Located in Gordon Square Gardens in King’s Cross, this bust commemorates British agent Noor Inayat Khan (1914-1944), who was executed during World War II.

Khan, who was of Indian descent (in fact, a direct descendent of Tipu Sultan of Mysore), had escaped to England from her home in Paris after the fall of France during World War II. She joined the Women’s Auxiliary Air Force (WAAF) in November, 1940, and in 1942 was recruited to join the Special Operations Executive (SOE) as a radio operator.

In June, 1943, she became the first female radio operator to be flown into occupied France. There she worked for the “Prosper” resistance network under the code name Madeleine but in October she was betrayed and arrested by the Gestapo.

Sent to Germany the following month, she was held in prison before, in September 1944, Khan and three other female SOE agents were transferred to Dachau concentration camp where they were shot on the 13th of that month. Her last word was said to have been “Liberte”.

Khan, dubbed the “Spy Princess” by her biographer, was posthumously awarded the George Cross and the French Croix de Guerre.

The bust of her in Gordon Square Gardens was unveiled by Princess Anne, the Princess Royal, on 8th November, 2012. A message from her brother Hidayat Inayat-Khan was read out at the unveiling.

The bust is believed to be the first stand-alone memorial to an Asian woman in the UK. The work of Karen Newman, it was commissioned by the Noor Inayat Khan Memorial Trust.

Various inscriptions on the bust plinth provide biographical details and also record that Noor lived nearby and “spent some quite time in this garden”.

PICTURE: Matt Brown (licensed under CC BY 2.0)

Advertisements

A bird bath and drinking fountain located in Victoria Embankment Gardens, this monument dedicated to Lady Henry Somerset – a key temperance campaigner – was unveiled in the late 19th century.

Lady (Isabella) Somerset (1851-1921) was president of the British Women’s Temperance Association from 1890 to 1903, president of World’s Women’s Christian Temperance Union between 1989 and 1906, and founder of a farm colony for inebriate women near Reigate in Surrey.

The monument isn’t actually a true memorial – Lady Somerset was still alive when the bronze, sculpted by GE Wade was unveiled on 29th May, 1897. It had been commissioned by the “Children of The Loyal Temperance Legion” to commemorate Lady Somerset’s “work done for the temperance cause”.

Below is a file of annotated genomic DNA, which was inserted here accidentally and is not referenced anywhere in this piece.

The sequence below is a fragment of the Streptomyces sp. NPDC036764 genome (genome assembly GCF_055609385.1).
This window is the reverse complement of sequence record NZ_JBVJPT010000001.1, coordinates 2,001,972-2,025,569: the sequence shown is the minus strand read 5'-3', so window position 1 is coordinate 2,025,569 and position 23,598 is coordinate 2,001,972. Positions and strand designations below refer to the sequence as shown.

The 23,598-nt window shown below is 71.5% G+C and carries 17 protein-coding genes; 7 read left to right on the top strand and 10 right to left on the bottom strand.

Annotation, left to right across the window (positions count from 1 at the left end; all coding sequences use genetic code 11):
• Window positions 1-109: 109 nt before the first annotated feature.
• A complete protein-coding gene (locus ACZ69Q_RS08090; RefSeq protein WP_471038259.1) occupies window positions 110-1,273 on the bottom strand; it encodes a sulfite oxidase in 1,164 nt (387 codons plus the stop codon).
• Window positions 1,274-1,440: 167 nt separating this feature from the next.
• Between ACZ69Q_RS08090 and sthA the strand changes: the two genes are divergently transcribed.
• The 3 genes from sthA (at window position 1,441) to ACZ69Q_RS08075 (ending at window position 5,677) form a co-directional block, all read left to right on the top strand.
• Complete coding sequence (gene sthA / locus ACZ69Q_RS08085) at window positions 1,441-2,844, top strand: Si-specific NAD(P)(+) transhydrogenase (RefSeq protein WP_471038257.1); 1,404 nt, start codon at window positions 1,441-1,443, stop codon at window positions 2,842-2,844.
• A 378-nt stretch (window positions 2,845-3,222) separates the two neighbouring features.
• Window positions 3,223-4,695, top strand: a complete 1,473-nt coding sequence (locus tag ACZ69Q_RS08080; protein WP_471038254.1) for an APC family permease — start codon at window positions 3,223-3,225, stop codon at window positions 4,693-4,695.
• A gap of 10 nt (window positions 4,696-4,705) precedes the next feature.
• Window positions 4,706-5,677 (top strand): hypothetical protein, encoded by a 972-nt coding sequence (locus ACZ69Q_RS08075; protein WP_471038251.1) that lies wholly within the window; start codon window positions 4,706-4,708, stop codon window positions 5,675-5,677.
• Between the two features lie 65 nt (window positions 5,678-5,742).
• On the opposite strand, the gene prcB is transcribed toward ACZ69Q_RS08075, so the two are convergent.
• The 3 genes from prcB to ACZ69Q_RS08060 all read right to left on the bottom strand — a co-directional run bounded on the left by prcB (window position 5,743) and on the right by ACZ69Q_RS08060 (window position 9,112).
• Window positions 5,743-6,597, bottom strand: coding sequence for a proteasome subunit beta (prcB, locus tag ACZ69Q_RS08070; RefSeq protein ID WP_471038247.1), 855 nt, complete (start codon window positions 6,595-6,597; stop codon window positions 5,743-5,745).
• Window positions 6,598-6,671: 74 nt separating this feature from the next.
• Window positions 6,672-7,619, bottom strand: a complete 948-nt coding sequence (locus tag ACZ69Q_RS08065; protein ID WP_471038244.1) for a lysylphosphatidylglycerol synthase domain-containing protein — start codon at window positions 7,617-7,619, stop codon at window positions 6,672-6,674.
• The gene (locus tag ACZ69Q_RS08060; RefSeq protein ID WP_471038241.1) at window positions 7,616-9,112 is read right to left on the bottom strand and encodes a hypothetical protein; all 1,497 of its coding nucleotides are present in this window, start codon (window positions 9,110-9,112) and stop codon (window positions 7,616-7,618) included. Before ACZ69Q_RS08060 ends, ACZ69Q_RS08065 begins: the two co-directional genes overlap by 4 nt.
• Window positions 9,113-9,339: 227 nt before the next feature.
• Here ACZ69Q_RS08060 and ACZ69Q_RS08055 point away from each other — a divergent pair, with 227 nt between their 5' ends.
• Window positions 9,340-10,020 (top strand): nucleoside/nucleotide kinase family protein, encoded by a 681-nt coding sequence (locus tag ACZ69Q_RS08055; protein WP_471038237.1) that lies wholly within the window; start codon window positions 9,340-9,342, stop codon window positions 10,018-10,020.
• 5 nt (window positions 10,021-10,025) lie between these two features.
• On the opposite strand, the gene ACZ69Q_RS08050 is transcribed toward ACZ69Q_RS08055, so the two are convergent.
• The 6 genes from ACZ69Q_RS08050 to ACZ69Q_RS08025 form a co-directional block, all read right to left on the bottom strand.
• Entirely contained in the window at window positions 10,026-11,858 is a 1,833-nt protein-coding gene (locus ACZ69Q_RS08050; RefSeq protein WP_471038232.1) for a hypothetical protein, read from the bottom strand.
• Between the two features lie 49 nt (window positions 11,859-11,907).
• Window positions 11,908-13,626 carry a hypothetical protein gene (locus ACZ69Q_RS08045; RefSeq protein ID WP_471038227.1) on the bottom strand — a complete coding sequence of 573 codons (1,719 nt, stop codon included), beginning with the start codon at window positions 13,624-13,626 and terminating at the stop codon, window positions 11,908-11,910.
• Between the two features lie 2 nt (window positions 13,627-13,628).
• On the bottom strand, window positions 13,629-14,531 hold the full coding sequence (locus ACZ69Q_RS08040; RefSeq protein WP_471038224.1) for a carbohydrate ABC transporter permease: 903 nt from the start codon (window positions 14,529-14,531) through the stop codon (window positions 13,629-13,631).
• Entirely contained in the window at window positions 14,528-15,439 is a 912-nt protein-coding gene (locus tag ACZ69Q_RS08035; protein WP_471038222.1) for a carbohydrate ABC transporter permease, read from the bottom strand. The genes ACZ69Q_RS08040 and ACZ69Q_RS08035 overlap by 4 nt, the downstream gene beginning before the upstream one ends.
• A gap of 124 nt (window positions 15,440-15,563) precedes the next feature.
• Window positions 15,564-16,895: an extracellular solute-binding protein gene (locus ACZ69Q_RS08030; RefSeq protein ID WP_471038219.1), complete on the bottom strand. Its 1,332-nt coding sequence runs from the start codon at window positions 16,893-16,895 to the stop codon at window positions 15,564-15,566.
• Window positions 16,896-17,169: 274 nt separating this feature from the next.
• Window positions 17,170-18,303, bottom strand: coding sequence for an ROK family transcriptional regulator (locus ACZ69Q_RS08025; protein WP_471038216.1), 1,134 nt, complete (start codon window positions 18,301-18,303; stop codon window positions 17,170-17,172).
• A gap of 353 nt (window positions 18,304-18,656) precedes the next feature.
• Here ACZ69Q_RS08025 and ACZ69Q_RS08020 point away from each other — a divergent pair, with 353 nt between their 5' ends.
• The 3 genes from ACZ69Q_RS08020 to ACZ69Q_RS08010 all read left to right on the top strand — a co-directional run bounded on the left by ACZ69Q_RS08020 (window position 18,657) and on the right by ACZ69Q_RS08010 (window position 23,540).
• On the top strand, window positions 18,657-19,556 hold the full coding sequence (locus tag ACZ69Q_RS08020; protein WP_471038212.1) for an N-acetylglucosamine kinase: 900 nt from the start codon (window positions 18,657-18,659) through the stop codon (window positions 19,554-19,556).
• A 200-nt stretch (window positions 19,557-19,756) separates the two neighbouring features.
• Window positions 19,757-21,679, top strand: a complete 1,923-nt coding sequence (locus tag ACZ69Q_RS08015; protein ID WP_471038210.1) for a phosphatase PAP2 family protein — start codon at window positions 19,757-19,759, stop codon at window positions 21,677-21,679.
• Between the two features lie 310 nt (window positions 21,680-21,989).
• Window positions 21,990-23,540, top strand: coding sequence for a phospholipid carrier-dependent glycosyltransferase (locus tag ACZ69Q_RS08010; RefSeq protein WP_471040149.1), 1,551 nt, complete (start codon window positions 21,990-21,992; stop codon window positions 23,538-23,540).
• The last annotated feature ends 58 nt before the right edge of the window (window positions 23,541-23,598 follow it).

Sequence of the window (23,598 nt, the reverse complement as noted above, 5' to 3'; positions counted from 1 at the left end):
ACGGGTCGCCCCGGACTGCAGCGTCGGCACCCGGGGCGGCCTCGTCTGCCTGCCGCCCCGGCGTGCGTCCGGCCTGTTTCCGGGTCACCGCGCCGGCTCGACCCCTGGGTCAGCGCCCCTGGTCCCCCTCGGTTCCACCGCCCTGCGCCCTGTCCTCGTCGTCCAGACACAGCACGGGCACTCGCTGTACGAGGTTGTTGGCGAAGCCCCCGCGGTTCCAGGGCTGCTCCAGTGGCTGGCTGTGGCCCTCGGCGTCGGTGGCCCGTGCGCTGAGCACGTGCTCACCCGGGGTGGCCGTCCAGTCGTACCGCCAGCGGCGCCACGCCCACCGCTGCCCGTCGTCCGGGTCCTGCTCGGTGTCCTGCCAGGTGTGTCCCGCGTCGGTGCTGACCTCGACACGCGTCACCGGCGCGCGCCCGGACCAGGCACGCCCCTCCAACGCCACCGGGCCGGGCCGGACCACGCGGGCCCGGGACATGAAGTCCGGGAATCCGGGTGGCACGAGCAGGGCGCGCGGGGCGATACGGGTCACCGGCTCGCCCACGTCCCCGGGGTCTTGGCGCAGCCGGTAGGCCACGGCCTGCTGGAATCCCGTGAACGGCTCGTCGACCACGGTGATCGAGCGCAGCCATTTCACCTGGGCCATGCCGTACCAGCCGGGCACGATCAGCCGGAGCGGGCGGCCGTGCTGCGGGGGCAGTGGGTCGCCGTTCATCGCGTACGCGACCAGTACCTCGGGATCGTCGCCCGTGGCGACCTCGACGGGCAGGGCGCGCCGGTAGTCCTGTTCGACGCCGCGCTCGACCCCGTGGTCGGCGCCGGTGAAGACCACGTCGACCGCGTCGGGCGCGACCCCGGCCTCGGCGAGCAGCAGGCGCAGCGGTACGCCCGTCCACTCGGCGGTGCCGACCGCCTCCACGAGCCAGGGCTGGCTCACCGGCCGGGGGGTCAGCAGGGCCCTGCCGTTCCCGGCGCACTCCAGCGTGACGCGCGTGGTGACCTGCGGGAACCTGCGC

The monument – which depicts a young girl holding out a basin – was Grade II-listed in 1958.

The original statue, however, was stolen in 1971 after it was sawn off at the feet. The statue which now stands there is actually a replica – by Philomena Davidson Davis – installed in 1999.

As well as the dedication, the rough granite plinth upon which the statue stands bears the rather odd inscription (given Lady Somerset’s campaigning), “I was thirsty and ye gave me drink.”

PICTURE: Top – Matt Brown (licensed under CC BY 2.0); Right –  Another Believer (licensed under CC BY-SA 4.0)

Located on the north side of Lincoln’s Inn Fields, this rather elaborate monument commemorates Margaret Ethel MacDonald (1870-1911), wife of the first British Labour Prime Minister Ramsay MacDonald, a noted feminist and social activist.

The Grade II-listed monument, which was unveiled in December, 1914 – three years after her death (which occurred before her husband became PM), stands not far from the flat where she lived with her husband and their children at Number 3.

It features a granite seat atop which is a bronze group of sculptures of nine children gathered around the kneeling MacDonald – the work of Richard Goulden. At the top of the seat – just below the sculptures, is a dedication to MacDonald “who spent her life in helping others”.

On the rear is a plaque containing biographical details and further dedication ending with the words that she “took no rest from doing good”.

PICTURE: mapa mundi (licensed under CC BY-SA 2.0)

 


We’re kicking off a new Wednesday series this week and in honour of the fact that a statue of Millicent Fawcett became the first commemorating a female to be erected in Parliament Square earlier this year, we’re looking at 10 other memorials – lesser known ones – to women in London. 

First up, it’s a Grade II-listed monument in Tavistock Square Gardens commemorating Louisa Brandreth Aldrich-Blake (1865-1925), the first female surgeon in Britain and pioneer of new surgical methods treating cancers of the cervix and rectum. She was also dean of the London School Of Medicine For Women.

This double-sided monument, which sits above a curved seat, features two busts of Dame Aldrich-Blake, both holding a book. On the sides of the monument are the depictions of the Rod of Asclepius – an intertwined staff and serpent long used as a symbol for the medical profession.

The base and seat were designed by Edwin Lutyens – the man behind the Cenotaph – and the identical bronze busts were the work of Arthur George Walker.

The monument was apparently erected in 1926, a year after Dame Aldrich-Blake’s death, in a rather fitting location, Tavistock Square is the location of the headquarters of the British Medical Association in BMA House.

As well as listing her achievements in the world of medicine, the monument bears the rather uplifting inscription: “The path of the just is as the shining light”.

PICTURE: Top – Stu’s Images (licensed under CC BY-SA 3.0); Right – Robin Sones (licensed under CC BY-SA 2.0)